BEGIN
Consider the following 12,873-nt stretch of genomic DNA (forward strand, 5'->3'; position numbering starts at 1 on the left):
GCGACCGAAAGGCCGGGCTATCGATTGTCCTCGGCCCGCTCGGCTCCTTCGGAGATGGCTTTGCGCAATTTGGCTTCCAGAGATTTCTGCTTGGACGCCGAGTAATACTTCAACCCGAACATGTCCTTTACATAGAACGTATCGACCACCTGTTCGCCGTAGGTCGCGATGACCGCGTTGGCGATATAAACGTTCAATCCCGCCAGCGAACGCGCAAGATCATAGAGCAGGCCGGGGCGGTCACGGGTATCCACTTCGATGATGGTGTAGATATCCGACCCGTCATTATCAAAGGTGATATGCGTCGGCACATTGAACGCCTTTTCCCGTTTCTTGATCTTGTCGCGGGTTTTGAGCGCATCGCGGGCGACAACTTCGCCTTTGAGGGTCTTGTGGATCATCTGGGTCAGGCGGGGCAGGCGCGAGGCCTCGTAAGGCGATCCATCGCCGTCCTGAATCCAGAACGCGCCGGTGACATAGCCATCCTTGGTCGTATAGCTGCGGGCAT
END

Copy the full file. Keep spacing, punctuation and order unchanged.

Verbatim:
Consider the following 12,873-nt stretch of genomic DNA (forward strand, 5'->3'; position numbering starts at 1 on the left):
GCGACCGAAAGGCCGGGCTATCGATTGTCCTCGGCCCGCTCGGCTCCTTCGGAGATGGCTTTGCGCAATTTGGCTTCCAGAGATTTCTGCTTGGACGCCGAGTAATACTTCAACCCGAACATGTCCTTTACATAGAACGTATCGACCACCTGTTCGCCGTAGGTCGCGATGACCGCGTTGGCGATATAAACGTTCAATCCCGCCAGCGAACGCGCAAGATCATAGAGCAGGCCGGGGCGGTCACGGGTATCCACTTCGATGATGGTGTAGATATCCGACCCGTCATTATCAAAGGTGATATGCGTCGGCACATTGAACGCCTTTTCCCGTTTCTTGATCTTGTCGCGGGTTTTGAGCGCATCGCGGGCGACAACTTCGCCTTTGAGGGTCTTGTGGATCATCTGGGTCAGGCGGGGCAGGCGCGAGGCCTCGTAAGGCGATCCATCGCCGTCCTGAATCCAGAACGCGCCGGTGACATAGCCATCCTTGGTCGTATAGCTGCGGGCAT